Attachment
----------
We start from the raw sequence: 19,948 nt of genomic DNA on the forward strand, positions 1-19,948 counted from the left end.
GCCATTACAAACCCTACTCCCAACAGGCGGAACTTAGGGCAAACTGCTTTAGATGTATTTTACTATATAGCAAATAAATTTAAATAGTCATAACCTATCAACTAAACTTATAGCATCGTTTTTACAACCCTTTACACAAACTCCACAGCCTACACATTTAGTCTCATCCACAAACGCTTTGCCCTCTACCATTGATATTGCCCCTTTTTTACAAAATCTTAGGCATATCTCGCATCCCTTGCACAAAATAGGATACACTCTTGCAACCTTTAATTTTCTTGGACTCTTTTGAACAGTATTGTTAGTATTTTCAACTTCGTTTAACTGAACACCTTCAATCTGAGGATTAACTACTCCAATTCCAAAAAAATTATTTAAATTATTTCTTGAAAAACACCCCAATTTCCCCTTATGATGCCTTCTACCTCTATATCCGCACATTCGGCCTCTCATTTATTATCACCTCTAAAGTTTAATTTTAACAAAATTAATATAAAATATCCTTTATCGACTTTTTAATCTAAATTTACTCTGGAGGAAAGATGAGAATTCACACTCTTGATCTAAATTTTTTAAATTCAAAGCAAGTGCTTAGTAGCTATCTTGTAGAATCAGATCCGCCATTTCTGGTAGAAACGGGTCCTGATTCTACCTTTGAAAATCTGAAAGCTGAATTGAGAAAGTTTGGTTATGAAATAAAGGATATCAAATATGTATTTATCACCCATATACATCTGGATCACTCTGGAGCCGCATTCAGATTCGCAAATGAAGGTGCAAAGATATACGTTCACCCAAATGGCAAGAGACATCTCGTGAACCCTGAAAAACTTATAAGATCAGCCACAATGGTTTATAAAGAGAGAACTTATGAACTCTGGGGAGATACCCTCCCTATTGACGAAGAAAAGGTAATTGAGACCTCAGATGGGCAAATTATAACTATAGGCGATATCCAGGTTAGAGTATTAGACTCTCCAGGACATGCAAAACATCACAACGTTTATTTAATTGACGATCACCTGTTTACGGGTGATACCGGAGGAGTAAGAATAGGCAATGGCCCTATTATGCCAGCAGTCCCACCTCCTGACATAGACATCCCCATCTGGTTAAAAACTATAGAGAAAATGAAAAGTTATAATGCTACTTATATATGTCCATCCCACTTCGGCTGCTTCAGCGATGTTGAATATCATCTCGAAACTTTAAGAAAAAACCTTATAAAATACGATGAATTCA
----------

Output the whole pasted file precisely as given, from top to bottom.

We start from the raw sequence: 19,948 nt of genomic DNA on the forward strand, positions 1-19,948 counted from the left end.
GCCATTACAAACCCTACTCCCAACAGGCGGAACTTAGGGCAAACTGCTTTAGATGTATTTTACTATATAGCAAATAAATTTAAATAGTCATAACCTATCAACTAAACTTATAGCATCGTTTTTACAACCCTTTACACAAACTCCACAGCCTACACATTTAGTCTCATCCACAAACGCTTTGCCCTCTACCATTGATATTGCCCCTTTTTTACAAAATCTTAGGCATATCTCGCATCCCTTGCACAAAATAGGATACACTCTTGCAACCTTTAATTTTCTTGGACTCTTTTGAACAGTATTGTTAGTATTTTCAACTTCGTTTAACTGAACACCTTCAATCTGAGGATTAACTACTCCAATTCCAAAAAAATTATTTAAATTATTTCTTGAAAAACACCCCAATTTCCCCTTATGATGCCTTCTACCTCTATATCCGCACATTCGGCCTCTCATTTATTATCACCTCTAAAGTTTAATTTTAACAAAATTAATATAAAATATCCTTTATCGACTTTTTAATCTAAATTTACTCTGGAGGAAAGATGAGAATTCACACTCTTGATCTAAATTTTTTAAATTCAAAGCAAGTGCTTAGTAGCTATCTTGTAGAATCAGATCCGCCATTTCTGGTAGAAACGGGTCCTGATTCTACCTTTGAAAATCTGAAAGCTGAATTGAGAAAGTTTGGTTATGAAATAAAGGATATCAAATATGTATTTATCACCCATATACATCTGGATCACTCTGGAGCCGCATTCAGATTCGCAAATGAAGGTGCAAAGATATACGTTCACCCAAATGGCAAGAGACATCTCGTGAACCCTGAAAAACTTATAAGATCAGCCACAATGGTTTATAAAGAGAGAACTTATGAACTCTGGGGAGATACCCTCCCTATTGACGAAGAAAAGGTAATTGAGACCTCAGATGGGCAAATTATAACTATAGGCGATATCCAGGTTAGAGTATTAGACTCTCCAGGACATGCAAAACATCACAACGTTTATTTAATTGACGATCACCTGTTTACGGGTGATACCGGAGGAGTAAGAATAGGCAATGGCCCTATTATGCCAGCAGTCCCACCTCCTGACATAGACATCCCCATCTGGTTAAAAACTATAGAGAAAATGAAAAGTTATAATGCTACTTATATATGTCCATCCCACTTCGGCTGCTTCAGCGATGTTGAATATCATCTCGAAACTTTAAGAAAAAACCTTATAAAATACGATGAATTCA